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Pavlov's Dog - Adam Hart-Davis ****

This was a book I was not expecting to like. Although books of this format with 50 heavily illustrated things you need to know about something, seem to sell well, they usually irritate me. However, a combination of the topic - 50 experiments that revolutionised psychology - and a slight variant of the format - Adam Hart-Davis was allowed significantly more text than is often the case in this type of book - meant that it was surprisingly effective.

There's plenty here that will be familiar to anyone who has grazed the surface of popular psychology, from Pavlov in the book's title and the infamous Milgram electric shock experiments, up to very late 20th century work (there are just two from the 21st). While it's fun to see familiar old friends, it's the ones that are a novelty that inevitably stand out. Which these are will vary from reader to reader - I lapped up the likes of 'can dogs get depressed?' and 'why can't you tickle yourself (and what's the connection with schizophrenia?)'.

Inevitably with this kind of format, the main drawback is that you really want the experiments to be critically analysed, not just described and accepted. Although Hart-Davis occasionally puts in a critical comment, often the outcome of the experiment is accepted without question - despite doubts about the sample size, relevance of sample (they often used university students, for example, an atypical population) and reproducibility of many classic psychology experiments. One, for example, looked at leadership styles and democracy - but the participants were children, and the format was starkly structured, so it's difficult to draw any conclusions about adult leadership and politics. Similarly, with the Milgram experiment, or later on the video-based Ganzfeld ESP experiment (and I'm sure it applies to many others) there's no mention of concerns about how the experiments were carried out.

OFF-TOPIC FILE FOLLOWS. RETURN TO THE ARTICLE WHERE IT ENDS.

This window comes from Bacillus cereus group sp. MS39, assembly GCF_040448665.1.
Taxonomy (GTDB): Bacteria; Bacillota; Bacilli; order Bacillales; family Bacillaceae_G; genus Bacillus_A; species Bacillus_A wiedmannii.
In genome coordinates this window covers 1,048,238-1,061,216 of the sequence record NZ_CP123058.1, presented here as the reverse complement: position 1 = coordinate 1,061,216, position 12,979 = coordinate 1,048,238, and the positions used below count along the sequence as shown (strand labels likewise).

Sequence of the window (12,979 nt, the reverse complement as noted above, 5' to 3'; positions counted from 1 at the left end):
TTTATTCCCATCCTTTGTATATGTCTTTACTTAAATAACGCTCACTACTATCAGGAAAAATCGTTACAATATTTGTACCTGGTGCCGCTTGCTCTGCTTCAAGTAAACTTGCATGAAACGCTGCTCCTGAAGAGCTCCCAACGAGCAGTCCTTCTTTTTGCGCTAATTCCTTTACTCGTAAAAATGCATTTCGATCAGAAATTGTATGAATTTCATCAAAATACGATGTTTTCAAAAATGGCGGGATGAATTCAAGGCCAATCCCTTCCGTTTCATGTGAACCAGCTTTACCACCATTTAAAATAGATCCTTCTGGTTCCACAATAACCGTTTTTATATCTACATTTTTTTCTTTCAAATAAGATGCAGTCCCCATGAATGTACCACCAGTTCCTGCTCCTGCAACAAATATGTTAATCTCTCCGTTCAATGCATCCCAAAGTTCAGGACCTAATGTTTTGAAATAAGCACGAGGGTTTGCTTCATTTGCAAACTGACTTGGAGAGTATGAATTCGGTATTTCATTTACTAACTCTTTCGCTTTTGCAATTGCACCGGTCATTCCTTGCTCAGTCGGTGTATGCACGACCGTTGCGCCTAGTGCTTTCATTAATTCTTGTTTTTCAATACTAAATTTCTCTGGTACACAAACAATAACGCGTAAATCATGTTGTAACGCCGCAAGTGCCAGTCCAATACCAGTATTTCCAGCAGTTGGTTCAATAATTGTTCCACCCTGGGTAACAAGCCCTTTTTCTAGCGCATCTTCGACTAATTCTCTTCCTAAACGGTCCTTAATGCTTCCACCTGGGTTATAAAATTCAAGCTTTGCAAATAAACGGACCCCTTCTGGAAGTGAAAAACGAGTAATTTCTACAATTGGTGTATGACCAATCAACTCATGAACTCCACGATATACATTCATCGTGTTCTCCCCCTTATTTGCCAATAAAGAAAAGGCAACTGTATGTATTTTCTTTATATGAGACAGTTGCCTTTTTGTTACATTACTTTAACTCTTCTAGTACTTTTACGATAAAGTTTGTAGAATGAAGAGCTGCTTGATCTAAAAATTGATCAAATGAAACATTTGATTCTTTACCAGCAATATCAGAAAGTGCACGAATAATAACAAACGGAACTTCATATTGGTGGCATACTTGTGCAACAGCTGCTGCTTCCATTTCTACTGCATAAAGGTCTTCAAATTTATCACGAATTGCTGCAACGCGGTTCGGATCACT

Despite the desirability of more depth, Hart-Davis does an excellent job of giving us pithy summaries of the experiments and their conclusions. Arranged in chronological chunks, reflecting the changing attitudes to psychology, the book gives a useful picture of how experimental psychology has developed since the late nineteenth century. As is usual with this kind of book, the illustrations are still irritatingly pointless and a waste of space, but the bite-sized approach makes the book great for commutes and bedtime reading. It's always a good sign if, having read one topic, there's a strong urge to move onto the next one - and I got that here. 

If, like me, you struggled with Hart-Davis's presenting style when he was on TV, don't worry - Pavlov's Dog has a much less mannered writing style. It's light and approachable but with as much content as the format allows. As dogs go, it's best of breed.

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Review by Brian Clegg

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